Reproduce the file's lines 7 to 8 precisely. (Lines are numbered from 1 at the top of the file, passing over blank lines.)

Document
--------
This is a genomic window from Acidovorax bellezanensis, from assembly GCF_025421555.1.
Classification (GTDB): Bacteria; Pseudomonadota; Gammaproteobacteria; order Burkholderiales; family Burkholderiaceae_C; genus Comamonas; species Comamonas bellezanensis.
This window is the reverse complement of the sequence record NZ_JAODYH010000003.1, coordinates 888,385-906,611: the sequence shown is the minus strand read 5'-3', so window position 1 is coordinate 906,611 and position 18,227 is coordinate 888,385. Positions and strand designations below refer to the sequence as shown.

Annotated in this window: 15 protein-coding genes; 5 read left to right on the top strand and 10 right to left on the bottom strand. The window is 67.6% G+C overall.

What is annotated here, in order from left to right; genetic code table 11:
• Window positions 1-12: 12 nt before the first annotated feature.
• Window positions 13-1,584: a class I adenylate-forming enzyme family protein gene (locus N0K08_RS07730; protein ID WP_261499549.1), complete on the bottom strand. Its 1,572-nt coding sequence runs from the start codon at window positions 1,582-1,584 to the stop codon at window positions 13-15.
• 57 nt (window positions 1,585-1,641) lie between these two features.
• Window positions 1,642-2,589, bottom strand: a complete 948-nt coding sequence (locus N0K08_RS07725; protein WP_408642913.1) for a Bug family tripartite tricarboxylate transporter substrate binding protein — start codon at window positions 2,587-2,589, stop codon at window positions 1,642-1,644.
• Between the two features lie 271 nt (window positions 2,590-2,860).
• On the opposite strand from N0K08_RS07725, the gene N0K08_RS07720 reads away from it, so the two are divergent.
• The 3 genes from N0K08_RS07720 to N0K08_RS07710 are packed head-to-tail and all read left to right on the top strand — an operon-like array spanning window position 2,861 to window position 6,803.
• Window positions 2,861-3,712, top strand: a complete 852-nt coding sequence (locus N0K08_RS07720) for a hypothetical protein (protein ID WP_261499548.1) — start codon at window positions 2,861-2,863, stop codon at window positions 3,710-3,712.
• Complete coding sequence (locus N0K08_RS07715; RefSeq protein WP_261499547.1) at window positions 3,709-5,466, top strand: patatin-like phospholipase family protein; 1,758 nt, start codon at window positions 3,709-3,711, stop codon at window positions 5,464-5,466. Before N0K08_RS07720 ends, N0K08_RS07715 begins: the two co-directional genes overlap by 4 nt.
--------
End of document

• Window positions 13-1,584: a class I adenylate-forming enzyme family protein gene (locus N0K08_RS07730; protein ID WP_261499549.1), complete on the bottom strand. Its 1,572-nt coding sequence runs from the start codon at window positions 1,582-1,584 to the stop codon at window positions 13-15.
• 57 nt (window positions 1,585-1,641) lie between these two features.